We had Youssef Nassef on the panel, everybody.
Kicking off Day Two with Plenary Session on “Ecosystem Resilience: Time Counts,” Youssef Nassef, Director of Adaptation of the United Nations Framework Convention on Climate Change Secretariat shared the stage with four other renowned experts to talk on time as the key enabler for ecosystem resilience and services. The other prominent speakers on the panel included:
- Dechen Tsering, Regional Director, UN Environment, Asia and the Pacific Office
- Erna Witoelar, Co-Chair, Filantropi Indonesia
- Daniel Murdiyarso, Senior Scientist, Center for International Forestry Research (CIFOR)
- Atabek Umirbekov, Climate Change Specialist, The Regional Environment Centre for Central Asia (CAREC)
Youssef touched on the international policy landscape, and its importance in regards to adaptation, referring back to Article 2 of the Paris Agreement. Article 2 highlights the aim of the Paris Agreement, which mentions limiting the global average temperature to well below 2C, adapting to adverse impacts of climate change, climate finance, and the principle of common but differentiated responsibilities.
The intricate relationship of the health of the ecosystem needs to be prioritised. The recently launched Special Report 1.5C (SR1.5) of the Intergovernmental Panel on Climate Change compared the dire consequences of between the global temperature rise between 1.5C and 2C. It also pointed out the very short time horizon that we have in terms of saving the ecosystem, which is a mere 12 years timeframe.
We need to start viewing the situation at a macro level. We need a scale up of action that transcends transboundary implications, bearing in mind that climate change does not respect political boundaries. Through accelerating collaborative assessment and action could we improve our ecosystem corridors and shared services.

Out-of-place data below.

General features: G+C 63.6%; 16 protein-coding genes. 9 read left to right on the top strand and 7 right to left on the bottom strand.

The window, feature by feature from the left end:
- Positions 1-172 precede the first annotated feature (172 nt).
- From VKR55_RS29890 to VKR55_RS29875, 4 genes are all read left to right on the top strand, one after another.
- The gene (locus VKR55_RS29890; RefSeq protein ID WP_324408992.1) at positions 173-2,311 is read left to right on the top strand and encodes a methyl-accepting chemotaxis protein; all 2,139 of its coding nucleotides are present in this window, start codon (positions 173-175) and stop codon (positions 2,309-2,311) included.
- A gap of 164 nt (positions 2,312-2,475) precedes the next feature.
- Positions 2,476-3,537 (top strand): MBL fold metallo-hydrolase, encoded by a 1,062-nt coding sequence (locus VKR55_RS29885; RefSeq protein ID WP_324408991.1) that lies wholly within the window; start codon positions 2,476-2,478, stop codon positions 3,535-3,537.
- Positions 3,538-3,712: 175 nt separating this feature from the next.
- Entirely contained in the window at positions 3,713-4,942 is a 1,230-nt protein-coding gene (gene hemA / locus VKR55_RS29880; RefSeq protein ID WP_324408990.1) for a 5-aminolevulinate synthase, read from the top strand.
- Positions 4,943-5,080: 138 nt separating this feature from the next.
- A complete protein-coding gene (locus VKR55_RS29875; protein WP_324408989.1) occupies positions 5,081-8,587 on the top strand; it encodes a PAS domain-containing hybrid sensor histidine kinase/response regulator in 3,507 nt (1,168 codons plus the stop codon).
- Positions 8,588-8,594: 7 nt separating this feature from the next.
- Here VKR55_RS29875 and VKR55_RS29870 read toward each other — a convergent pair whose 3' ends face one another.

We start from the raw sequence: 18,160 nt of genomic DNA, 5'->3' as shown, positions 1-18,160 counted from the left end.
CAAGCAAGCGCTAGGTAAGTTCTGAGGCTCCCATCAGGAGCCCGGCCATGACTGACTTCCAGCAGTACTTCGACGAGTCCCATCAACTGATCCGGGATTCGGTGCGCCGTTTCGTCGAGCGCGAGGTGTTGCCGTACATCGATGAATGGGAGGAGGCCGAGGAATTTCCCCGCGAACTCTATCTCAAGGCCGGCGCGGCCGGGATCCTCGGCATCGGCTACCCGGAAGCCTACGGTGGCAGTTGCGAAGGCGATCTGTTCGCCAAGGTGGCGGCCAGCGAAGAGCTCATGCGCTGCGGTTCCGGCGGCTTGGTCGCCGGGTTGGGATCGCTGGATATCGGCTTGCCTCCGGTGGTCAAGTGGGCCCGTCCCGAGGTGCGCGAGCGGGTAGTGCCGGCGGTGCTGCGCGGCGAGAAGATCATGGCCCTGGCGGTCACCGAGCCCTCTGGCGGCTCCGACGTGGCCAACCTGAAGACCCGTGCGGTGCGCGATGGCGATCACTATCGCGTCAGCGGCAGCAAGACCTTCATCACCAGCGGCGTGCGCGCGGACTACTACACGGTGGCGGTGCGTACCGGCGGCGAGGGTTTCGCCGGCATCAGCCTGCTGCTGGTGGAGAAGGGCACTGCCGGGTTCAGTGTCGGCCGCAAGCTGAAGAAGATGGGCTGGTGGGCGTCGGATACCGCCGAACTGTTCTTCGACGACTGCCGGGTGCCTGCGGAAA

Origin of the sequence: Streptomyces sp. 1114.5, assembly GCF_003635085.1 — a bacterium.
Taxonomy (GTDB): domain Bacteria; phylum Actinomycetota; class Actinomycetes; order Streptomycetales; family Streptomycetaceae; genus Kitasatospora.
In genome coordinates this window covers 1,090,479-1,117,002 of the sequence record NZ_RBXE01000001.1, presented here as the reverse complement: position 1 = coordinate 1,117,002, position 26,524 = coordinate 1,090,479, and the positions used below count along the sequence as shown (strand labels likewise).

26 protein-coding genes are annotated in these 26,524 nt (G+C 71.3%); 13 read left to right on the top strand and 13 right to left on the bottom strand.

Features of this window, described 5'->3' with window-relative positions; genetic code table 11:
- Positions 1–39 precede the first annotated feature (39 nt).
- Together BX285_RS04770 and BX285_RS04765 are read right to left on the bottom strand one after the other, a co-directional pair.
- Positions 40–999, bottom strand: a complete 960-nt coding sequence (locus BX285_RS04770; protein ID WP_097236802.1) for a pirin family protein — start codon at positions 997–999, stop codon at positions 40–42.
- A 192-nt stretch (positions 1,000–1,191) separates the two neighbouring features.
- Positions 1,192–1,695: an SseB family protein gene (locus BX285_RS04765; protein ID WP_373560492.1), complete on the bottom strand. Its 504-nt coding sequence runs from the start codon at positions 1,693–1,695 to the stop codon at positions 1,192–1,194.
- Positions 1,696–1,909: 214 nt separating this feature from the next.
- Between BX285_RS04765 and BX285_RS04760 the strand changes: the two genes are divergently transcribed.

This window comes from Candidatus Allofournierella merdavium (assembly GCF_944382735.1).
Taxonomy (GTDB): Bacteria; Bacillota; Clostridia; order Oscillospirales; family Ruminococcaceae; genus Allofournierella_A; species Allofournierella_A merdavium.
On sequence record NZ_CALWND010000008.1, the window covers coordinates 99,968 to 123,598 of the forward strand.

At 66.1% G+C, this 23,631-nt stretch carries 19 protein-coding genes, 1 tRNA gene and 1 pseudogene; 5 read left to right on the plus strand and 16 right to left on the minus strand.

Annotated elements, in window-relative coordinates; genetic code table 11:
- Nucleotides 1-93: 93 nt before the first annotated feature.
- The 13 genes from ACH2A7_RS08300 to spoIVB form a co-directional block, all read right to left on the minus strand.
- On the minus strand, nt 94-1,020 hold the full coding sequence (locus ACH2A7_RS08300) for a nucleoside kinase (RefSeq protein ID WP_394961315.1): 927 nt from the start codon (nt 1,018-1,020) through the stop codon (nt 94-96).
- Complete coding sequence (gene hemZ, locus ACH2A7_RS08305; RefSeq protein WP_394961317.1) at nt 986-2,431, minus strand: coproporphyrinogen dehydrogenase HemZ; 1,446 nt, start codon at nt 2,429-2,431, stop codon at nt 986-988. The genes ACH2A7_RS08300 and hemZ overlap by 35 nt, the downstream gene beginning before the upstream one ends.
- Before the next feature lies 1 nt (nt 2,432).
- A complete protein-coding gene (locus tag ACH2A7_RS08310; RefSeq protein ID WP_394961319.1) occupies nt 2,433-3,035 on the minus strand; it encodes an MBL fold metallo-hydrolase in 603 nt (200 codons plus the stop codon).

However, there is a significant level of context that needs to be addressed at a micro level, which includes local appropriateness. Youssef brought up an interesting point on “reciprocal resilience,” of which he explained that it is high time to see the relationship as a mutual exchange of benefit between human and ecosystem – as humans cannot function without a healthy ecosystem.
I had the opportunity to ask a question during Q&A;
“Hi, my name is Jasmin from the Malaysian Youth Delegation. We’re a youth climate change organisation that focuses on climate policy, advocacy and negotiations. There has been a lot of talk on the SR1.5 in the past few days of this Forum, and the past few weeks since its global release. The science is clear. However, political will isn’t. There are a lot of mixed feelings with the publication of the report – some are scared, some are hopeful. The report acts as monumental tool to feed in scientific information that could influence climate negotiations and the facilitation of the Paris Agreement Work Programme. Even more so, in the stream of Adaptation and Loss and Damage. What are your expectations leading up to COP24?”
Youssef answered that prior to the release of the SR1.5, the scientists had always elated the fear to the public, and that the public still thought that 1.5C is impossible. Now, with the release of SR1.5 and the Summary for Policymakers, everyone (some, more than others) now know that it is possible. The SR1.5 conveys good and clear information and acts as a mitigation tool. There will be a lot of events at COP24, and SR1.5 will definitely be a monumental tool could impact subsequent negotiations processes ahead. Especially anticipating the Global Stocktake, with the first one happening in 2023. 1.5 is definitely viable and necessary, and acts as an important and ambitious backdrop in pushing the world to a more climate just place.
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Written by Jasmin Irisha
Edited by Joe Kit